What can NPR do to raise money and be non-commercial?

1) First realize the telephone pledge drive is dead. Get used to it. Abandon it once and for all. Quite trying to reinvent it. Have a funny mock funeral for it on air. It’ll be fun.

2) Get *really* creative about fundraising. Find new ways to engage your listeners. Give them a REAL sense of community. Make them coop owners of your station(s)/Network. (ex. REI, Weaver Street Market (Carrboro, NC), etc.)

3) Create attractive online community sites like flickr, digg, or del.icio.us. Social networking powered fundraising is where it’s at. Without a feeling of community listeners won’t give. I know many NPR listeners aren’t computer geeks. But online communities will only grow and can support you financially.

4) Hire a consultant that understands network centric advocacy. Invigorate your grassroots. Run your organizations bottom up. Not top down. Think flash mob fundraising.

5) Renew your commitment to being a non-profit community organization. Create a LARGE PR campaign to shout it loud and proud. “We are a not-for-profit community station!”

6) Publicly renounce commercial and political ads. Cancel your contracts with Wal-Mart. Tell your listeners. Create a public campaign to match the money commercial sponsors used to give you.

Try these suggestions out NPR. We love what you do – most of the time – and need your style of news now more than ever!

NYT sues Pentagon for NSA documents

It seems the New York Times has FINALLY become more aggressive in getting to the bottom of exactly who, what, where, when, and why the National Security Agency and others spied on US citizens. This Reuters article called NYT sues Pentagon over domestic spying has more info. (Reuters says the Pentagon is the NSA’s parent organization.)

An important point they leave out in this article is that fact the NYT held onto the domestic spying story for over a year. They even consulted the government before going public with it. Bush can call the leak a “shameful act” all he wants but he allowed it to happen and knew it was going to happen way before the general public did. Why? Because Bush and his cronies want to maintain an appearance of government as usual, plausible deniability, protect a falling approval rating, etc. If they held this news any longer they’d be impeached by now.

Context is so important to news stories. Main stream media doesn’t provide context very well. You either have to be paying VERY good attention or know someone that you trust who does. This is a big reason why blogs are so important! Blogs provide context and connect the dots in the media history landscape!

The Mainstreaming of American Paranoia

Since governments first appeared on this planet citizens have worried that they were being spied upon. George Orwell’s book 1984 opened millions of eyes to a fictional dystopia. That world has never seemed so real to so many people. Until now.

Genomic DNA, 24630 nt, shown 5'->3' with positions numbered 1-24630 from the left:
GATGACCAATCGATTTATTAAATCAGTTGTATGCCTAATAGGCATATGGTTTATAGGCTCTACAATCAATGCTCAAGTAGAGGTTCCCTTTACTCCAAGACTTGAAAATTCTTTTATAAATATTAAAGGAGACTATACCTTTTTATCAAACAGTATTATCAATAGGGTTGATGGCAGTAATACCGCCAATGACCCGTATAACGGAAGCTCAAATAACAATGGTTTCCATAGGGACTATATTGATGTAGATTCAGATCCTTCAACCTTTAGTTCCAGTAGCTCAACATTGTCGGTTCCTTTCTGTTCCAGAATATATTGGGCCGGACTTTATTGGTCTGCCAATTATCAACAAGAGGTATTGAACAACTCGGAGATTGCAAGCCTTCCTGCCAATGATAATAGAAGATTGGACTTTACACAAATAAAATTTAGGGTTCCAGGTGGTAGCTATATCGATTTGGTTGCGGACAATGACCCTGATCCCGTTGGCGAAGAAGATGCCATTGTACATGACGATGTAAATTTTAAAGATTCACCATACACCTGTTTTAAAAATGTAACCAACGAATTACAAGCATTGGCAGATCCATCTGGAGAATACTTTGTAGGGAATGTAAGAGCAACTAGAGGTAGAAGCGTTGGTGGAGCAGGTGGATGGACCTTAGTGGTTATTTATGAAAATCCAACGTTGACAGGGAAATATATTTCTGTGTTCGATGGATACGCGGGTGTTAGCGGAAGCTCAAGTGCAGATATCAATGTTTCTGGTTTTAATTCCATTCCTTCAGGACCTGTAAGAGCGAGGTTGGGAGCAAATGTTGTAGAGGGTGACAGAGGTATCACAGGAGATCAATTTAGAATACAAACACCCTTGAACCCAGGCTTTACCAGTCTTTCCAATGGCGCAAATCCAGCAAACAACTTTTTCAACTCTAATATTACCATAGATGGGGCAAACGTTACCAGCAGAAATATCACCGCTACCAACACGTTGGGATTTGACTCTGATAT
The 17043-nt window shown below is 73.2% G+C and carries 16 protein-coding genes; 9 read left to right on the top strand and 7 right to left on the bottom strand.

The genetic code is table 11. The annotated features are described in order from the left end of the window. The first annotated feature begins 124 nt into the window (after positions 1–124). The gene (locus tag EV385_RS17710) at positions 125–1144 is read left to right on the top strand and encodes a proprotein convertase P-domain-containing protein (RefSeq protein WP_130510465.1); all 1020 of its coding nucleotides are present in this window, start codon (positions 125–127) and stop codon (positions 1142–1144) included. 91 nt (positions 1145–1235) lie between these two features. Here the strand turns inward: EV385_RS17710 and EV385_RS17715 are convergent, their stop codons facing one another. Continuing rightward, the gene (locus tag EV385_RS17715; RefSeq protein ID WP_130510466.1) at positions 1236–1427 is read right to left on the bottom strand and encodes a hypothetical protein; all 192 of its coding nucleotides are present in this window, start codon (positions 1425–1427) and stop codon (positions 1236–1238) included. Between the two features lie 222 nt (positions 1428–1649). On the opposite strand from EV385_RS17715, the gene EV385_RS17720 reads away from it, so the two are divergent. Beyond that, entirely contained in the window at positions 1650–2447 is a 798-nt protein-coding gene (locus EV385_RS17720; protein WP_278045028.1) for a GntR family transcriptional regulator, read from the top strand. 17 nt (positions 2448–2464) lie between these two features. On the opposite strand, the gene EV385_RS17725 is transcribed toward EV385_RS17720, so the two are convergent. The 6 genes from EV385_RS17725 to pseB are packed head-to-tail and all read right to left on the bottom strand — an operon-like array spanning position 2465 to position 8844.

In an effort to stay sane we suppressed the concept that our government would watch and listen to all that we do. This coping mechanism has helped to keep us blissfully ignorant. Sometimes we flirt with the idea that we’re being watched. It seems to be one of our favorite plots for movies and TV. The very idea that we can’t see who watches terrifies and thrills us at the same time. It is truly a post-modern modern illness.

It may not have been until now that the majority – aka “the mainstream” – of American citizens actually believe they are being spied upon. It is no longer just the hobby of tin foil hat wearing nuts. Nor is it the sole literary domain of so called mad geniuses like Philp K. Dick or Franz Kafka.

How did this come about? Why did it take so long for us the care en mass? Will we do something about it? What can you do to increase privacy in your life? What about the Internet? How do we retain our privacy there?

Right now, in the year 2006, President Bush has admitted that he approved clandestine spying on American citizens. Bush has claimed “if you’re talking to a member of al Qaeda, we want to know why.” Most Americans don’t care if the government spies on terrorist or anyone remotely connected to them. Many of us instinctually do not believe Bush. We know governments and corporations will not stop at spying on terrorist and suspected terrorists alone.

A new story at the Washington Post called “Surveillance Net Yields Few Suspects: NSA’s Hunt for Terrorists Scrutinizes Thousands of Americans, but Most Are Later Cleared” says that the US government with permission from Bush has spied on thousands of US citizens with no connection to terrorism. (That number is only in the few years Bush has been President! It doesn’t seem like a short amount of time I know…)

Intelligence officers who eavesdropped on thousands of Americans in overseas calls under authority from President Bush have dismissed nearly all of them as potential suspects after hearing nothing pertinent to a terrorist threat, according to accounts from current and former government officials and private-sector sources with knowledge of the technologies in use.

Mainstream media (MSM) is more manipulated by government than ever before. So much so we’ve become numb to all their reports. Many of us ignore them outright. But still our unconscious hears it, so we are affected involuntarily. Our absolute trust of all information is gone.